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by Mexican-American Poet José Olivarez
all of the Mexicans sneak into heaven.
St. Peter has their names on the list,
but the Mexicans haven't trusted a list
since Ronald Reagan was president.
St. Peter is a Mexican named Pedro,
but he's not a saint. Pedro waits at the gate
with a shot of tequila to welcome
all the Mexicans to heaven,
but he gets drunk
& forgets about the list.
all the Mexicans walk into heaven,
even our no-good cousins who only
go to church for baptisms & funerals.
all the Mexican women refuse to cook or clean
or raise the kids or pay bills or make the bed or
drive your bum ass to work or do anything except
watch their novelas, so heaven is gross, the rats
are fat as roosters & the men die of starvation.
Saint Peter lets Mexicans into heaven
but only to work in the kitchens.
a Mexican dishwasher polishes the crystal,
smells the meals, & hears the music.
they dream of another heaven,
one they might be allowed in
if they work hard enough.
there are white people in heaven, too.
they build condos across the street
& ask the Mexicans to speak English.
i'm just kidding.
there are no white people in heaven.
tamales, tacos, tostadas. tortas.
pozole. sopes. huaraches. menudo.
horchata. jamaica. limonada. agua.
Jesus has a tattoo of La Virgen De Guadalupe
covering his back. turns out he's your cousin
Jesús from the block. turns out he gets reincarnated
every day & no one on earth cares all that much.
It turns out god is one of those religious Mexicans
who doesn't drink or smoke weed, so all the Mexicans
in heaven party in the basement while god reads
the bible & thumbs a rosary. god threatens to kick
all the Mexicans out of heaven si no paran
con las pendejadas, so the Mexicans drink more
discreetly. they smoke outside where god won't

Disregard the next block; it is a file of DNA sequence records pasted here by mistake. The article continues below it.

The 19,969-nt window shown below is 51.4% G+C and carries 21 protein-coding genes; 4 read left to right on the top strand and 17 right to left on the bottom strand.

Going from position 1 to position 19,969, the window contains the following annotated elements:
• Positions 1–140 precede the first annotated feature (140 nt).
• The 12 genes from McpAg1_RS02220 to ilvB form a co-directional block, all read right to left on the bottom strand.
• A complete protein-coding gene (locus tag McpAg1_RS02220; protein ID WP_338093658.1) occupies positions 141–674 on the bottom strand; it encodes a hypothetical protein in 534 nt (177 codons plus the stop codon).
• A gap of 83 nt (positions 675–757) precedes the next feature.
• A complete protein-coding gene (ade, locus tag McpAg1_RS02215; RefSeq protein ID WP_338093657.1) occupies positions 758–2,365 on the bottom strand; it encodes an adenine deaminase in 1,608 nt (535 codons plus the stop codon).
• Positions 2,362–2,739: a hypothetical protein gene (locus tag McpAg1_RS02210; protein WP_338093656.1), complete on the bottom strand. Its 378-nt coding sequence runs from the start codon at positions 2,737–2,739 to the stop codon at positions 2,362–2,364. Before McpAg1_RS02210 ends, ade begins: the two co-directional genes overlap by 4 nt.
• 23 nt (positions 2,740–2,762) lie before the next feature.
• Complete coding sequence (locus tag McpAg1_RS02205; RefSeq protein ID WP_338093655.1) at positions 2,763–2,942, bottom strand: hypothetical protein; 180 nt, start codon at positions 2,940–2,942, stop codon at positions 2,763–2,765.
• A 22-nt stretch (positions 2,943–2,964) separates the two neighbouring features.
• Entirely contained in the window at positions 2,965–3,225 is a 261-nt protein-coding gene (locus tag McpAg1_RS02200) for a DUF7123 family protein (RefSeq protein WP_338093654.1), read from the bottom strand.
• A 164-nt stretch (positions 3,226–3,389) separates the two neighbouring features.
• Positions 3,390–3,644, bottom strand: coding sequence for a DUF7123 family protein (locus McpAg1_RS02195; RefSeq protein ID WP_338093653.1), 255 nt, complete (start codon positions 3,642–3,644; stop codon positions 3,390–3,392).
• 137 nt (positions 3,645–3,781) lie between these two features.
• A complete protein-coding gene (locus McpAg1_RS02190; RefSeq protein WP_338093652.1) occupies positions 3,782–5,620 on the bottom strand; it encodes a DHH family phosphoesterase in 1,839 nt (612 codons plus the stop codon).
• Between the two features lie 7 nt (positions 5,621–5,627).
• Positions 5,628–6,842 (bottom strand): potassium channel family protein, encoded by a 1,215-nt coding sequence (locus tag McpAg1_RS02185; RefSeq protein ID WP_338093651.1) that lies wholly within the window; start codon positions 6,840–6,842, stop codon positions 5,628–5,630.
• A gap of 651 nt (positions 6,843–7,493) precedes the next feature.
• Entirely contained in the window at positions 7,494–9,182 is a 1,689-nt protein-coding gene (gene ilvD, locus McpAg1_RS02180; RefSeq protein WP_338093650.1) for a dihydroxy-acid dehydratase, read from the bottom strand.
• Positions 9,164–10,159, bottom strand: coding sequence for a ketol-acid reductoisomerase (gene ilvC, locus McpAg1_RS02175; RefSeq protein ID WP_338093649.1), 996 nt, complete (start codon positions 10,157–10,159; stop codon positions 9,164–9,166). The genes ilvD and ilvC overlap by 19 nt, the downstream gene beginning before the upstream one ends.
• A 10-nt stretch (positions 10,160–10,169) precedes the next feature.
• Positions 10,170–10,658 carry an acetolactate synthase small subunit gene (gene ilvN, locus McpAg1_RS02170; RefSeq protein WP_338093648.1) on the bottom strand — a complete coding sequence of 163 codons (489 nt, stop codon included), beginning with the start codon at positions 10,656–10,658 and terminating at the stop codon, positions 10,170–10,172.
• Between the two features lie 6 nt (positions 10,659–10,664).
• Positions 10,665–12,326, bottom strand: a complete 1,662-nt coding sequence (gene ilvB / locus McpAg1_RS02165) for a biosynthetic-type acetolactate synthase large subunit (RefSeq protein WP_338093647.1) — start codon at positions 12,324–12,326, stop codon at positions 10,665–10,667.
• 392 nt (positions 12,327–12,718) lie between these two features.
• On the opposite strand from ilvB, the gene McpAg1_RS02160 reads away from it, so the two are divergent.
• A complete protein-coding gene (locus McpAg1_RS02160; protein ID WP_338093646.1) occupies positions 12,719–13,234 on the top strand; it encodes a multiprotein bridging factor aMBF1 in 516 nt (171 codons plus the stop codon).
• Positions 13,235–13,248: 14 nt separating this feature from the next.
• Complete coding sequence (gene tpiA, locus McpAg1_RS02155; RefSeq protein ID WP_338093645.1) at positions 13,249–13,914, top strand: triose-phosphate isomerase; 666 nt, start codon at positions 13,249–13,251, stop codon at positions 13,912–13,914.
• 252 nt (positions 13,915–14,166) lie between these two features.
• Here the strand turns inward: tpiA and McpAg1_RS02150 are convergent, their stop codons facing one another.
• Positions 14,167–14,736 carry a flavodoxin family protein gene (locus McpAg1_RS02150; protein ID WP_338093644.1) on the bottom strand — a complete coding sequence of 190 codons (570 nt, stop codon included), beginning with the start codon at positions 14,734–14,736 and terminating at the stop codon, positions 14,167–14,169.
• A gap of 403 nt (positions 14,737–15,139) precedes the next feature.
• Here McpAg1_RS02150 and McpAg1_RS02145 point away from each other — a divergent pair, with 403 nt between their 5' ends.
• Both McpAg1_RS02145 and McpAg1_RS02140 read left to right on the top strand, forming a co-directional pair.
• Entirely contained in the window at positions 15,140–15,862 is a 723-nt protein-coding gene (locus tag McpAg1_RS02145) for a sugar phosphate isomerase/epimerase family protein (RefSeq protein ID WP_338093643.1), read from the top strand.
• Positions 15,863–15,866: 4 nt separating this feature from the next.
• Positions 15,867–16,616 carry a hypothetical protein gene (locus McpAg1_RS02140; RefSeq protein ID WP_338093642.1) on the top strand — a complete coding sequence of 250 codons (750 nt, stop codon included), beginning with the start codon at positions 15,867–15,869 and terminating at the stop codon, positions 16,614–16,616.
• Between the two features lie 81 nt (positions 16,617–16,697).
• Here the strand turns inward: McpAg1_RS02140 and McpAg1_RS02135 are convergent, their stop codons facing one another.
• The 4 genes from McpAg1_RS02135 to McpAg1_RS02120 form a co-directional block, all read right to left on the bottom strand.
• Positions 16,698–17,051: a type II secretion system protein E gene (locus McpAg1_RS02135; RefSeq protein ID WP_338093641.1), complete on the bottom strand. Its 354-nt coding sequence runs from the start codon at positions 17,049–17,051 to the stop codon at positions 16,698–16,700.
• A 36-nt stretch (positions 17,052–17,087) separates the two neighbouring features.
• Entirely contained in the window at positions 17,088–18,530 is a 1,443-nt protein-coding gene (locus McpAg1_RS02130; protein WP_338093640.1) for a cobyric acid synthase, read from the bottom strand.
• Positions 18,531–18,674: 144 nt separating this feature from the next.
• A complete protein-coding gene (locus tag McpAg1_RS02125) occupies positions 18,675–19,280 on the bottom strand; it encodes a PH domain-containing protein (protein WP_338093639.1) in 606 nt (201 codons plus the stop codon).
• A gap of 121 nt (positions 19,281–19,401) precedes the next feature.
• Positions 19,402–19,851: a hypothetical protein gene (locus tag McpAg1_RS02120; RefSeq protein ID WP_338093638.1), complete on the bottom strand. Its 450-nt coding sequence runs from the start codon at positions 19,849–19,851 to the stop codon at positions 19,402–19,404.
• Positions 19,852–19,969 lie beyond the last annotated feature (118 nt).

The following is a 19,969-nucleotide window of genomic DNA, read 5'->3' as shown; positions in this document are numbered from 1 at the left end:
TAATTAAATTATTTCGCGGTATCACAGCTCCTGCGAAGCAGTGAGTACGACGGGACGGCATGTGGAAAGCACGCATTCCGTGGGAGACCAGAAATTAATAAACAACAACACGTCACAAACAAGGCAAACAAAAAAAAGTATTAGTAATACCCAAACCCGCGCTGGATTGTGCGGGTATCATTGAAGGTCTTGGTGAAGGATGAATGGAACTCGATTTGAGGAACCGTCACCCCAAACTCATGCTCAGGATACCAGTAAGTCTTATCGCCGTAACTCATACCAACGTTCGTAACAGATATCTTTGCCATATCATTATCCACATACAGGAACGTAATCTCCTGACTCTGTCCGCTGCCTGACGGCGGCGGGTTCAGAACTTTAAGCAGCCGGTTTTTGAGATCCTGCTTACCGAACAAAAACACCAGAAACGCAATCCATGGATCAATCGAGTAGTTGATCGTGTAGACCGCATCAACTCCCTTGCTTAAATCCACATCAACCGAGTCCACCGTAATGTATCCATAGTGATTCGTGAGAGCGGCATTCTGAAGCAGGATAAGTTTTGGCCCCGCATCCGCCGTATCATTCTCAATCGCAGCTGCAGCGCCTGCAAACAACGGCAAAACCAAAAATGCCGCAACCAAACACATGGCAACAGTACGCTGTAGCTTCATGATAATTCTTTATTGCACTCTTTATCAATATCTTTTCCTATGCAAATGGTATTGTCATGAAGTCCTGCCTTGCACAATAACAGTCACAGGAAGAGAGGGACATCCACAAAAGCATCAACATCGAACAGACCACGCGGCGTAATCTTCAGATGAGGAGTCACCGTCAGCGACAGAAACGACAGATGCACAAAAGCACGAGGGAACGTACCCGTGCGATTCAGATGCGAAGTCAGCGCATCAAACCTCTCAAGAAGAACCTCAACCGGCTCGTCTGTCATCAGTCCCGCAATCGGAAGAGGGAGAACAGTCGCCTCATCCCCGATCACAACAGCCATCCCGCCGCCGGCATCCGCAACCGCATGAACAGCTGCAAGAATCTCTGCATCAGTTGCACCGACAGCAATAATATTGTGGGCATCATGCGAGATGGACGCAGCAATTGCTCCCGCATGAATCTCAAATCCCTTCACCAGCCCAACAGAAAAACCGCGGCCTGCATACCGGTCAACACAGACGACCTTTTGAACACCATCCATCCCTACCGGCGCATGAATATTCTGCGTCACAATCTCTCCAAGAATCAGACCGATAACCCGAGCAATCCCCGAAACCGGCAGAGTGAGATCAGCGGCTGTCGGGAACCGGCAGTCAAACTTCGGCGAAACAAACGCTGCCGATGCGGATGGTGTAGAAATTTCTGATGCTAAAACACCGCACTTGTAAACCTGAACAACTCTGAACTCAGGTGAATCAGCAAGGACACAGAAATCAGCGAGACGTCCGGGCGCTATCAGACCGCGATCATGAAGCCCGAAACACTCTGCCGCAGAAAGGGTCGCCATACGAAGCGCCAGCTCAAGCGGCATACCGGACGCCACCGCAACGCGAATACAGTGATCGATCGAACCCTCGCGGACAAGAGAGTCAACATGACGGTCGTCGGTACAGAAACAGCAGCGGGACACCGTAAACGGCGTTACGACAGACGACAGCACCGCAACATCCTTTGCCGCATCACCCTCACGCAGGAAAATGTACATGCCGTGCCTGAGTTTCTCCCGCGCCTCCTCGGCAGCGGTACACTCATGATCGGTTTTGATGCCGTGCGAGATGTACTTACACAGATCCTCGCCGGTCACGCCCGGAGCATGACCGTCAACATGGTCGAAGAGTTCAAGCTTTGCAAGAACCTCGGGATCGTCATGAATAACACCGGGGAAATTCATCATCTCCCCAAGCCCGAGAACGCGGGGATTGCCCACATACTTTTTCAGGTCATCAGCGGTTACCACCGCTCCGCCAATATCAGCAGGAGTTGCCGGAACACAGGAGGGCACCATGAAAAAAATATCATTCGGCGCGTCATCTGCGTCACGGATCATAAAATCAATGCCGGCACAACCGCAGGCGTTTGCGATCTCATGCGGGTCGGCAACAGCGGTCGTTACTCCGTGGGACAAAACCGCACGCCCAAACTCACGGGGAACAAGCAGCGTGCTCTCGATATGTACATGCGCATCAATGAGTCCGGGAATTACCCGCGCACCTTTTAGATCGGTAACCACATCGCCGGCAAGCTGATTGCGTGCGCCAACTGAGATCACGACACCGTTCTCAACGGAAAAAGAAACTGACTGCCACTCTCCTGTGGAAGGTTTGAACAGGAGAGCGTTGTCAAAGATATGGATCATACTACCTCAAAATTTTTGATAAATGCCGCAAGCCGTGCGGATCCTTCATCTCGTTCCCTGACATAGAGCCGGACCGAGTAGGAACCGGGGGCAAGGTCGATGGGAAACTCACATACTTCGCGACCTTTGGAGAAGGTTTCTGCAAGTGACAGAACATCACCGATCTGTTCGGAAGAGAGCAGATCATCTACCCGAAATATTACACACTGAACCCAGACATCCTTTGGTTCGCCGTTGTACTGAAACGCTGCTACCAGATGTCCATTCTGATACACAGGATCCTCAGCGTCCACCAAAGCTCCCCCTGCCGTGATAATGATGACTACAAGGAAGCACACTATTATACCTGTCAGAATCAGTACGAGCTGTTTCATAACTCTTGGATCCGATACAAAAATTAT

smell the weed. god pretends the Mexicans are reformed.
hallelujah. this cycle repeats once a month. amen.
SOURCE: Citizen Illegal, poetry collection by José Olivarez, Haymarket
Books, Chicago, Illinois, USA, 2018.
JOSÉ OLIVAREZ is a poet
and teaching artist. Born in
Chicago, Illinois, he is the
son of Mexican immigrants.
After obtaining a Bachelor's
Degree from the Havard
University in Massachusetts,
Olivarez returned to Chicago
where he now works as
marketing manager at Young
Chicago Authors (YCA).
His debut poetry collection,
Citizen Illegal, was a finalist
for the PEN / Jean Stein
Award and a winner of the
2018 Chicago Review of
Books Poetry Prize. Poets &
Writers named him Debut
Poet of 2018.
He has taught poetry
workshops and performed at
high school, book fairs, and
universities across the USA.
He is a winner of fellowships
from CantoMundo, Poets
House, the Bronx Council on
the Arts, the Poetry
Foundation, and the
Conversation Literary Festival.
His work has been published
in The BreakBeat Poets, The
New York Times, Paris
Review, and elsewhere.
The way transformation manifests itself through my
poetry is I try to take things that sort of seem ordinary—
processes you see happen on a daily basis or routines
that you become accustomed to seeing—and within that
moment or those experiences try to uncover some sort
of deeper magic or some sort of deeper truth in those
I always tell my students if something’s difficult that’s
when you know that you have something good. Poetry
shouldn’t be easy. It’s not simple mathematics, it’s not
two plus two. It’s something that requires you to take a
good look at yourself and really understand what you’re
saying or take a good look at the world around you and
really pay attention to what’s happening.
~ JOSÉ OLIVAREZ IN A 2014 INTERVIEW WITH CREATIVE KIN.
Citizen Illegal is a fearless, instrumental, honest
collection. Olivarez's poetry navigates the razor-sharp
duality and utter contradiction of citizenship. These
poems help us carry the weight of biases, the absurdity
of our prejudices; they help us seek documentation for
our humanity which cannot, by any means, be dictated
by policy makers.
~ WILLIE PERDOMO, AUTHOR OF THE ESSENTIAL HITS OF SHORTY
BON BON: POEMS, 2014.
HAYMARKET BOOKS / USA